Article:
Orthodontic FAQ

Frequently Asked Questions

Below you will find a list of frequently asked questions asked by our patients and others. If you have a specific question that is not addressed below please feel free to reach out to the office closest to you. (Please note during the covid-19 pandemic the office has been closed until further notice and communication may be delayed). 

What age should my child have an orthodontic evaluation?

The American Association of Orthodontists (AAO) recommends an orthodontic screening for children by the age of 7 years. At age 7 the teeth and jaws are developed enough so that the orthodontist can see if there will be any serious bite problems in the future.

Most of the time treatment is not necessary at age 7, but it gives the parents and orthodontist time to watch the development of the patient and decide on the best mode of treatment. When you have time on your side you can plan ahead and prevent the formation of serious problems.

Why is it important to have orthodontic treatment at a young age?

Research has shown that serious orthodontic problems can be more easily corrected when the patient’s skeleton is still growing and flexible. By correcting the skeletal problems at a younger age we can prepare the mouth for the eventual eruption of the permanent teeth. If the permanent teeth have adequate space to erupt they will come in fairly straight. If the teeth erupt fairly straight their tendency to get crooked again after the braces come off is diminished significantly. After the permanent teeth have erupted, usually from age 10-13, complete braces are placed for final alignment and detailing of the bite. Thus the final stage of treatment is quicker and easier on the patient. This phase of treatment usually lasts from 12 – 18 month and is not started until all of the permanent teeth are erupted.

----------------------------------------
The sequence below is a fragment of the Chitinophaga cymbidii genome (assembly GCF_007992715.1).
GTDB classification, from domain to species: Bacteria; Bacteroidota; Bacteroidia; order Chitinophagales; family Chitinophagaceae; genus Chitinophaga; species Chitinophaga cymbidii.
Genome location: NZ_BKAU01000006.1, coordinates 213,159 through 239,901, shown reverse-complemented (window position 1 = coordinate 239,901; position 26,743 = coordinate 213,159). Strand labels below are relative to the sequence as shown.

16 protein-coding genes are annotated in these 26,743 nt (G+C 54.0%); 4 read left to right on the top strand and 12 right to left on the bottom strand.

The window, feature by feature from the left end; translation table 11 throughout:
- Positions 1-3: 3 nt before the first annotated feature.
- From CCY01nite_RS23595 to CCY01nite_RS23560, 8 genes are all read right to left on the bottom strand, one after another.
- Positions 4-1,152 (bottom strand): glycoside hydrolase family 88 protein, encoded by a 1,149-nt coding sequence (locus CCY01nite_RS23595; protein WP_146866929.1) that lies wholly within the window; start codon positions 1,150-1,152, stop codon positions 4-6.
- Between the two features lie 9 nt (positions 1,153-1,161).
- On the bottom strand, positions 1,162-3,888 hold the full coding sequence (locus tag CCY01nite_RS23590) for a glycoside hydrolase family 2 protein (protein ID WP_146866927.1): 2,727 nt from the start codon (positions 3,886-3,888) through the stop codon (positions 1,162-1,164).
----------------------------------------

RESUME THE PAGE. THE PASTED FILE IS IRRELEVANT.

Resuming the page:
Doing orthodontic treatments in two steps provides excellent results often allowing the doctor to avoid removal of permanent teeth and jaw surgery. The treatment done when some of the baby teeth are still present is called Phase-1. The last part of treatment after all the permanent teeth have erupted is called Phase-2.

What causes crooked teeth?

Crowded teeth, thumb sucking, tongue thrusting, premature loss of baby teeth, a poor breathing airway caused by enlarged adenoids or tonsils can all contribute to poor tooth positioning. And then there are the hereditary factors. Extra teeth, large teeth, missing teeth, wide spacing, small jaws – all can be causes of crowded teeth.

How Do Teeth Move?

Tooth movement is a natural response to light pressure over a period of time. Pressure is applied by using a variety of orthodontic hardware (appliances), the most common being a brace or bracket attached to the teeth and connected by an arch wire.

Periodic changing of these arch wires puts pressure on the teeth. At different stages of treatment your child may wear, elastics, an appliance or a retainer. Most orthodontic appointments are scheduled 8-10 weeks apart to give the teeth time to move.

Will it hurt?

The days of having your braces ‘’tightened” are over. The Damon system ensures greater comfort throughout treatment. This system uses far lighter forces to move the teeth to their correct positions. Many people wearing the Damon system experience very little discomfort during treatment.